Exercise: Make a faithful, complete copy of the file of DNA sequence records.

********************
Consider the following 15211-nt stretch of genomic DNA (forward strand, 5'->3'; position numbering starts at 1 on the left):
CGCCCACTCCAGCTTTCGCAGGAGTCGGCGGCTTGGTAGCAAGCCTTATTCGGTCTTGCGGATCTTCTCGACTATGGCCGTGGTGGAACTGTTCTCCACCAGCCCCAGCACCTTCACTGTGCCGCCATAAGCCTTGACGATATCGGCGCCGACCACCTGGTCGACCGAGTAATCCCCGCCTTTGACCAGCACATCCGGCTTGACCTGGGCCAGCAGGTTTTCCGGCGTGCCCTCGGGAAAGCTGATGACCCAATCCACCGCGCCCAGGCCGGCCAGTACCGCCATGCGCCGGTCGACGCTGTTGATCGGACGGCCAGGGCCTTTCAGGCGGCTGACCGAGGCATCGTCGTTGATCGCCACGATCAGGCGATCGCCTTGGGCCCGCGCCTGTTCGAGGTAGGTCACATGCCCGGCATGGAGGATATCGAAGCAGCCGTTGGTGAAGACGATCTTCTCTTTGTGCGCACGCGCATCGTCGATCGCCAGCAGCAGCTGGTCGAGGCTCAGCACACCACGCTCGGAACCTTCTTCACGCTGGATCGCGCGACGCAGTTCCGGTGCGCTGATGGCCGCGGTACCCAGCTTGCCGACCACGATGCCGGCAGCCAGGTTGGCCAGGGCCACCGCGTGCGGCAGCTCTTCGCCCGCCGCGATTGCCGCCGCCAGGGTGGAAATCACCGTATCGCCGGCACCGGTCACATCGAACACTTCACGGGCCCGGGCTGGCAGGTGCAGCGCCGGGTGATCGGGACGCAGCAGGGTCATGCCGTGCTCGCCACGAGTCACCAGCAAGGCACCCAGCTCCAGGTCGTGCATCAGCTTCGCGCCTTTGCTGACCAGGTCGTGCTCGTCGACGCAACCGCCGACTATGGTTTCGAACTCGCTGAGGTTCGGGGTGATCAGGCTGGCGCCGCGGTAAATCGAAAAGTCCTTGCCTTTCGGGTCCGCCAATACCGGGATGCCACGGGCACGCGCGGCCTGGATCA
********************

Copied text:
Consider the following 15211-nt stretch of genomic DNA (forward strand, 5'->3'; position numbering starts at 1 on the left):
CGCCCACTCCAGCTTTCGCAGGAGTCGGCGGCTTGGTAGCAAGCCTTATTCGGTCTTGCGGATCTTCTCGACTATGGCCGTGGTGGAACTGTTCTCCACCAGCCCCAGCACCTTCACTGTGCCGCCATAAGCCTTGACGATATCGGCGCCGACCACCTGGTCGACCGAGTAATCCCCGCCTTTGACCAGCACATCCGGCTTGACCTGGGCCAGCAGGTTTTCCGGCGTGCCCTCGGGAAAGCTGATGACCCAATCCACCGCGCCCAGGCCGGCCAGTACCGCCATGCGCCGGTCGACGCTGTTGATCGGACGGCCAGGGCCTTTCAGGCGGCTGACCGAGGCATCGTCGTTGATCGCCACGATCAGGCGATCGCCTTGGGCCCGCGCCTGTTCGAGGTAGGTCACATGCCCGGCATGGAGGATATCGAAGCAGCCGTTGGTGAAGACGATCTTCTCTTTGTGCGCACGCGCATCGTCGATCGCCAGCAGCAGCTGGTCGAGGCTCAGCACACCACGCTCGGAACCTTCTTCACGCTGGATCGCGCGACGCAGTTCCGGTGCGCTGATGGCCGCGGTACCCAGCTTGCCGACCACGATGCCGGCAGCCAGGTTGGCCAGGGCCACCGCGTGCGGCAGCTCTTCGCCCGCCGCGATTGCCGCCGCCAGGGTGGAAATCACCGTATCGCCGGCACCGGTCACATCGAACACTTCACGGGCCCGGGCTGGCAGGTGCAGCGCCGGGTGATCGGGACGCAGCAGGGTCATGCCGTGCTCGCCACGAGTCACCAGCAAGGCACCCAGCTCCAGGTCGTGCATCAGCTTCGCGCCTTTGCTGACCAGGTCGTGCTCGTCGACGCAACCGCCGACTATGGTTTCGAACTCGCTGAGGTTCGGGGTGATCAGGCTGGCGCCGCGGTAAATCGAAAAGTCCTTGCCTTTCGGGTCCGCCAATACCGGGATGCCACGGGCACGCGCGGCCTGGATCA